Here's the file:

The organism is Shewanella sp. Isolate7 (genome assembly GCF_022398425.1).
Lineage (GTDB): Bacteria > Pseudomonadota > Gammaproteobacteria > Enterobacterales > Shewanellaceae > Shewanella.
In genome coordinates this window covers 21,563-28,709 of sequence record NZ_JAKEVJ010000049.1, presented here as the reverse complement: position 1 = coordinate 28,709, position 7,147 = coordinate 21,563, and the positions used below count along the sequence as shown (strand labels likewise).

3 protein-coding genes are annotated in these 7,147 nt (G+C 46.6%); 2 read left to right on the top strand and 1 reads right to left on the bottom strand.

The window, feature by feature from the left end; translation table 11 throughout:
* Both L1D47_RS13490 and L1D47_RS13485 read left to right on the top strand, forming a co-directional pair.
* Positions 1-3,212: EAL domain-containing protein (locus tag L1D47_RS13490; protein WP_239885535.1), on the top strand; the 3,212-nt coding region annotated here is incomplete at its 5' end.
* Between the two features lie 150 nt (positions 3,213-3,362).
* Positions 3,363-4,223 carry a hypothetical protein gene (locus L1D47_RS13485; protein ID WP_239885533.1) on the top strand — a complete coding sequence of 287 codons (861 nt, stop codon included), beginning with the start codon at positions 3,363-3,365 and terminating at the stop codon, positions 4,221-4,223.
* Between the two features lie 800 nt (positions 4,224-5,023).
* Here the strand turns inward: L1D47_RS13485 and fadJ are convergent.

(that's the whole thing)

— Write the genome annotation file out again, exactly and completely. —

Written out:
The organism is Shewanella sp. Isolate7 (genome assembly GCF_022398425.1).
Lineage (GTDB): Bacteria > Pseudomonadota > Gammaproteobacteria > Enterobacterales > Shewanellaceae > Shewanella.
In genome coordinates this window covers 21,563-28,709 of sequence record NZ_JAKEVJ010000049.1, presented here as the reverse complement: position 1 = coordinate 28,709, position 7,147 = coordinate 21,563, and the positions used below count along the sequence as shown (strand labels likewise).

3 protein-coding genes are annotated in these 7,147 nt (G+C 46.6%); 2 read left to right on the top strand and 1 reads right to left on the bottom strand.

The window, feature by feature from the left end; translation table 11 throughout:
* Both L1D47_RS13490 and L1D47_RS13485 read left to right on the top strand, forming a co-directional pair.
* Positions 1-3,212: EAL domain-containing protein (locus tag L1D47_RS13490; protein WP_239885535.1), on the top strand; the 3,212-nt coding region annotated here is incomplete at its 5' end.
* Between the two features lie 150 nt (positions 3,213-3,362).
* Positions 3,363-4,223 carry a hypothetical protein gene (locus L1D47_RS13485; protein ID WP_239885533.1) on the top strand — a complete coding sequence of 287 codons (861 nt, stop codon included), beginning with the start codon at positions 3,363-3,365 and terminating at the stop codon, positions 4,221-4,223.
* Between the two features lie 800 nt (positions 4,224-5,023).
* Here the strand turns inward: L1D47_RS13485 and fadJ are convergent.